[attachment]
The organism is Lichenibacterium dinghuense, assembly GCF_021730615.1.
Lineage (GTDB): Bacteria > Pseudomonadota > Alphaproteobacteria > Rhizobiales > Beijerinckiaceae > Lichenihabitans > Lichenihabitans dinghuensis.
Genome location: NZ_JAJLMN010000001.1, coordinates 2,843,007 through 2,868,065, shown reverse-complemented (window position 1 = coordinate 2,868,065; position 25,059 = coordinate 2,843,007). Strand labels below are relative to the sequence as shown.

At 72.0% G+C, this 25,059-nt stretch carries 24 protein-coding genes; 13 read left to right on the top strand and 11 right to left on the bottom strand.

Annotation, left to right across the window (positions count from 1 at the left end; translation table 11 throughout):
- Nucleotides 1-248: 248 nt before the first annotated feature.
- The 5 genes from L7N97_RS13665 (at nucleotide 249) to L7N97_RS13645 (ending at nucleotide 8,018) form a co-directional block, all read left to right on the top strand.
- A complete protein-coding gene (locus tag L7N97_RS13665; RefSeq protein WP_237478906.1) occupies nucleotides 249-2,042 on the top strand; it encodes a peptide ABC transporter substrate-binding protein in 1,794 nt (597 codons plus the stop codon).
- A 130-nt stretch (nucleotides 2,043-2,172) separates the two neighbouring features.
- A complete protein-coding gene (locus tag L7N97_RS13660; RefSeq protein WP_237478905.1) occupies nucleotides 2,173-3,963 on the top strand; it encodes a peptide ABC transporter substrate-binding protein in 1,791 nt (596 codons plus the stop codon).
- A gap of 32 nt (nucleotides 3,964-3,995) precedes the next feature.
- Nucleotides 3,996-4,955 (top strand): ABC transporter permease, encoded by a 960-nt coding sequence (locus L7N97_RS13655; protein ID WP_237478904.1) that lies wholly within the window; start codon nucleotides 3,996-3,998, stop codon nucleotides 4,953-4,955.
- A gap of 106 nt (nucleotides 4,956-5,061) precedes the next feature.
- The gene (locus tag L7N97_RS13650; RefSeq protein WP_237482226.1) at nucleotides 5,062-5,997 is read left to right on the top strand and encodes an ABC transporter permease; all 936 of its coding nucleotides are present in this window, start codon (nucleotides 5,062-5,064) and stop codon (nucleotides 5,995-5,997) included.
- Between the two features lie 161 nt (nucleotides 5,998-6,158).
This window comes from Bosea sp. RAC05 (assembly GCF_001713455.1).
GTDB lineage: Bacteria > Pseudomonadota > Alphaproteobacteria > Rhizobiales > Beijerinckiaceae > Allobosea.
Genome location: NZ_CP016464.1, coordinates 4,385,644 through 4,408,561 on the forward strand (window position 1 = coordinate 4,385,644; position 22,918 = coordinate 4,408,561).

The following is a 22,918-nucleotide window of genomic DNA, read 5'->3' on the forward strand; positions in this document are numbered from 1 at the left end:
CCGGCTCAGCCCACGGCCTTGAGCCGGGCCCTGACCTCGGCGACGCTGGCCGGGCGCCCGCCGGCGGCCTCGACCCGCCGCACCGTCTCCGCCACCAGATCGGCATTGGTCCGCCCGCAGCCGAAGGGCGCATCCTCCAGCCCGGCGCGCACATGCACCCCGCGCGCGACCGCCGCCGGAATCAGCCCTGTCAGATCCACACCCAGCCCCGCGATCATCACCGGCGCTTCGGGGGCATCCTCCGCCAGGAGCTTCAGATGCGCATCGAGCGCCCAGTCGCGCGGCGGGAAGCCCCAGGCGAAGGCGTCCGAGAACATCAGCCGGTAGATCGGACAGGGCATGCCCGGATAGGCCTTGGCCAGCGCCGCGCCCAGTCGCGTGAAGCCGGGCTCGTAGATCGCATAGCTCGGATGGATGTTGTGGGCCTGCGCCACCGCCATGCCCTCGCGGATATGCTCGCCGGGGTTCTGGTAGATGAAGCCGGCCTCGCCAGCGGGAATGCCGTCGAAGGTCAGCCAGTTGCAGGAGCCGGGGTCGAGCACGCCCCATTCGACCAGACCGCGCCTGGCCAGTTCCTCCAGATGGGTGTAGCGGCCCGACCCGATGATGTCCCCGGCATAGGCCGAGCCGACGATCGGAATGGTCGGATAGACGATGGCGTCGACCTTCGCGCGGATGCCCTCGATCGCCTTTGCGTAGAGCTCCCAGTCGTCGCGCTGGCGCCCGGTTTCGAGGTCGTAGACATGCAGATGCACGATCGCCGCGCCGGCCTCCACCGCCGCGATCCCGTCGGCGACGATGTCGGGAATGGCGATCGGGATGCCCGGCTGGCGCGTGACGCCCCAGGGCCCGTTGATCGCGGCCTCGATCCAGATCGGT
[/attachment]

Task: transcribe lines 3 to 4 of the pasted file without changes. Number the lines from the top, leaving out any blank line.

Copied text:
Genome location: NZ_JAJLMN010000001.1, coordinates 2,843,007 through 2,868,065, shown reverse-complemented (window position 1 = coordinate 2,868,065; position 25,059 = coordinate 2,843,007). Strand labels below are relative to the sequence as shown.

At 72.0% G+C, this 25,059-nt stretch carries 24 protein-coding genes; 13 read left to right on the top strand and 11 right to left on the bottom strand.